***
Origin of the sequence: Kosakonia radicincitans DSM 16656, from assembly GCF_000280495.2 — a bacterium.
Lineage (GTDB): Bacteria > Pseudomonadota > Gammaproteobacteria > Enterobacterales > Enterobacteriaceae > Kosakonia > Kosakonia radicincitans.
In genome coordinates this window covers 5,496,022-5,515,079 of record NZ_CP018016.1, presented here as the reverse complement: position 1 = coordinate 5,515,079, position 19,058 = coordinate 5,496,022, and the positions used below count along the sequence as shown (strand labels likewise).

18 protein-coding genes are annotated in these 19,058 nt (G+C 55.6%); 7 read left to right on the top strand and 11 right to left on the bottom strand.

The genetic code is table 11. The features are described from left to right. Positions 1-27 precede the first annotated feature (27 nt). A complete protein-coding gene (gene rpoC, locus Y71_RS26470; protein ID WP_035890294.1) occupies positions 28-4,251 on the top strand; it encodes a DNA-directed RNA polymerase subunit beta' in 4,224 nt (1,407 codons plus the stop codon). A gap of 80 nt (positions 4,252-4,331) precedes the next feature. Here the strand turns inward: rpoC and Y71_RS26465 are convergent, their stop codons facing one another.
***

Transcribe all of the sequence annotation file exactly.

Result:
Origin of the sequence: Kosakonia radicincitans DSM 16656, from assembly GCF_000280495.2 — a bacterium.
Lineage (GTDB): Bacteria > Pseudomonadota > Gammaproteobacteria > Enterobacterales > Enterobacteriaceae > Kosakonia > Kosakonia radicincitans.
In genome coordinates this window covers 5,496,022-5,515,079 of record NZ_CP018016.1, presented here as the reverse complement: position 1 = coordinate 5,515,079, position 19,058 = coordinate 5,496,022, and the positions used below count along the sequence as shown (strand labels likewise).

18 protein-coding genes are annotated in these 19,058 nt (G+C 55.6%); 7 read left to right on the top strand and 11 right to left on the bottom strand.

The genetic code is table 11. The features are described from left to right. Positions 1-27 precede the first annotated feature (27 nt). A complete protein-coding gene (gene rpoC, locus Y71_RS26470; protein ID WP_035890294.1) occupies positions 28-4,251 on the top strand; it encodes a DNA-directed RNA polymerase subunit beta' in 4,224 nt (1,407 codons plus the stop codon). A gap of 80 nt (positions 4,252-4,331) precedes the next feature. Here the strand turns inward: rpoC and Y71_RS26465 are convergent, their stop codons facing one another.